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The African Meeting House is established in Boston, Massachusetts and will become the oldest African American house of worship still standing in the United States. This house of worship will be constructed almost entirely by African American laborers and craftsmen, but funds will be contributed by the white community. Because of the leadership role its congregation takes in the early struggle for civil rights, the African Meeting House will become known as the Abolition Church and Black Faneuil Hall. Frederick Douglass and William Lloyd Garrison will be speakers there.

Jane Cannon Swisshelm was born in on this date. She was an American educator, publisher and abolitionist.

From Pittsburgh, PA, her father died when she was eight year old, and she helped her mother to support the family by lace making and as a schoolteacher at the age of fourteen. In 1836 she married James Swisshelm and moved to Louisville, Kentucky. It was here that she became involved in the campaign against slavery and became a member of the Underground Railroad. In 1848 Swisshelm established her own anti-slavery newspaper, the Pittsburgh Saturday Visiter.

Swisshelm also used the newspaper to advocate women’s rights. She was also paid $5 a week by Horace Greeley for contributing a weekly article for the New York Tribune. On 17th April, 1850, Swisshelm became the first woman to sit in the Senate press gallery. Swisshelm moved to Minnesota and established the St. Cloud Visitor. She ran a column of comments and advice in response to readers’ letters. In 1853, she published a collection of these columns in book form called Letters to Country Girls.

Her newspaper office was attacked by a pro-slavery mob and her printing press was destroyed. Swisshelm purchased another and launched a new antislavery journal, the St. Cloud Democrat. On the outbreak of the American Civil War Swisshelm sold her newspaper and worked as a nurse for the Union Army, in Washington and Fredericksburg until 1864.

After the war Swisshelm retired to Swissvale, Pennsylvania, where she wrote her autobiography, Half a Century (1880). Jane Cannon Swisshelm died in Swissvale on July 22nd, 1884.

Harriet Tubman escapes from slavery in Maryland. Tubman became the best known and most productive “conductor” on the Underground Railroad leading Blacks from slavery in the South to freedom in the North and in Canada. She conducted at least 19 trips into slave territory and brought out more than 300 slaves. She also worked as a spy for Union forces during the Civil War. Tubman was born Araminta Ross around 1820 and died in March 1913.

The 13th Amendment to the Constitution of the United States was ratified on this date.

It reads that “neither slavery nor involuntary servitude” shall exist in the United States and gives Congress the power to enforce this article by legislation. Although this amendment, which was ratified in 1865, had been preceded by a federal restriction on the importation of slaves in 1808, by the Emancipation Proclamation of 1863, and by legislative bans against slavery in many of the states prior to 1865, the 13th Amendment was the first unconditional constitutional action to terminate the institution of slavery and the first of the amendments to protect the equal status of black people (others are the 14th, 15th, and 24th amendments.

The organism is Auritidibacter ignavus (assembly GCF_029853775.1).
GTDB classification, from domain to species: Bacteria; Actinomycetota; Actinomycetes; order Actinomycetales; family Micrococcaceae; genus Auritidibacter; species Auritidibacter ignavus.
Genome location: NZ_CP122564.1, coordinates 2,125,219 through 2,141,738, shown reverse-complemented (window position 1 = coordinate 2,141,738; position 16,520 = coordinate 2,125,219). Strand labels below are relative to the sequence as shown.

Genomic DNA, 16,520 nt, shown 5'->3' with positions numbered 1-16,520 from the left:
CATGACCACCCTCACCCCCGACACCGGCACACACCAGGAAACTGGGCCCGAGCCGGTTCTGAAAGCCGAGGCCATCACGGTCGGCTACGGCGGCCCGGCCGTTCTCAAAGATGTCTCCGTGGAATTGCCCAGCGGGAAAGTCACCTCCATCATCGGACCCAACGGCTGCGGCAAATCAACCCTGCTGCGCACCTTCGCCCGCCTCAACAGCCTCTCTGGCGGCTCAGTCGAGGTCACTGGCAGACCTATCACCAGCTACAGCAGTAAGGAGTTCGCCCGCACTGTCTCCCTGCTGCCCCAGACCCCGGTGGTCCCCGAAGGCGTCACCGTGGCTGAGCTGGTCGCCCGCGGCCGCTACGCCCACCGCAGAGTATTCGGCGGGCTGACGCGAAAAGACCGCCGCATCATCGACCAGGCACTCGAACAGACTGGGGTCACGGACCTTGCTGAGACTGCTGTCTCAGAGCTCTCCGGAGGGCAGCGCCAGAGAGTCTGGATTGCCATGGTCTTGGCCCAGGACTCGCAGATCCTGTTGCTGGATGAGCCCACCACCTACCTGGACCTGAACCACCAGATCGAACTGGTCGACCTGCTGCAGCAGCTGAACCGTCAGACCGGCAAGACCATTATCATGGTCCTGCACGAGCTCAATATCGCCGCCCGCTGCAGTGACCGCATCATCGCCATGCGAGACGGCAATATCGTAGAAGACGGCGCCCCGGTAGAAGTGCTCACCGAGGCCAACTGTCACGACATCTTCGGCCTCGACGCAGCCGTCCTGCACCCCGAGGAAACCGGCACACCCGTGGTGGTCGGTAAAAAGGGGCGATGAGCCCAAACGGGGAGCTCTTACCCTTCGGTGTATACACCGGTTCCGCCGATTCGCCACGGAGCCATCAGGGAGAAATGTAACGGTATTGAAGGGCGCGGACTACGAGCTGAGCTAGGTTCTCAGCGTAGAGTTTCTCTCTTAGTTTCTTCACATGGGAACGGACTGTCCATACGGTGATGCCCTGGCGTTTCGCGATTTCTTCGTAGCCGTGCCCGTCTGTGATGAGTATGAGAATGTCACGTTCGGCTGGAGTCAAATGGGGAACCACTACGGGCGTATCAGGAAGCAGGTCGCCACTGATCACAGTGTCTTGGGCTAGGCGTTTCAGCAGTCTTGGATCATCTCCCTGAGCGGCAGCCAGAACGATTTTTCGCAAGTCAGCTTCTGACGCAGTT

The 13th amendment to the Constitution of the United States was proposed to the legislatures of the several States by the Thirty-eighth Congress, on the 31st day of January, 1865, and was declared, in a proclamation of the Secretary of State, dated the 18th of December, 1865, to have been ratified by the legislatures of twenty-seven of the thirty-six States.

The dates of ratification were: Illinois, February 1, 1865; Rhode Island, February 2, 1865; Michigan, February 2, 1865; Maryland, February 3, 1865; New York, February 3, 1865; Pennsylvania, February 3, 1865; West Virginia, February 3, 1865; Missouri, February 6, 1865; Maine, February 7, 1865; Kansas, February 7, 1865; Massachusetts, February 7, 1865; Virginia, February 9, 1865; Ohio, February 10, 1865; Indiana, February 13, 1865; Nevada, February 16, 1865; Louisiana, February 17, 1865; Minnesota, February 23, 1865; Wisconsin, February 24, 1865; Vermont, March 9, 1865; Tennessee, April 7, 1865; Arkansas, April 14, 1865; Connecticut, May 4, 1865; New Hampshire, July 1, 1865; South Carolina, November 13, 1865; Alabama, December 2, 1865; North Carolina, December 4, 1865; Georgia, December 6, 1865. Ratification was completed on December 6, 1865. The amendment was next ratified by Oregon, December 8, 1865; California, December 19, 1865; Florida, December 28, 1865 (Florida again ratified on June 9, 1868, upon its adoption of a new constitution); Iowa, January 15, 1866; New Jersey, January 23, 1866 (after having rejected the amendment on March 16, 1865); Texas, February 18, 1870; Delaware, February 12, 1901 (after having rejected the amendment on February 8, 1865); Kentucky, March 18, 1976 (after having rejected it on February 24, 1865). Mississippi rejected the amendment, December 4, 1865.

The 13th Amendment has been interpreted by the Supreme Court to include prohibition of public or private racial discrimination in the disposal of property, in making and enforcing contracts, and in private employment. Although specifically directed against slavery, the ban against involuntary servitude (“except as a punishment for crime”) has been viewed by the federal courts as applicable to other conditions of forced labor.

The National Black Labor Convention, the first Black labor organization, meets in Washington, DC. James M. Harris is elected president.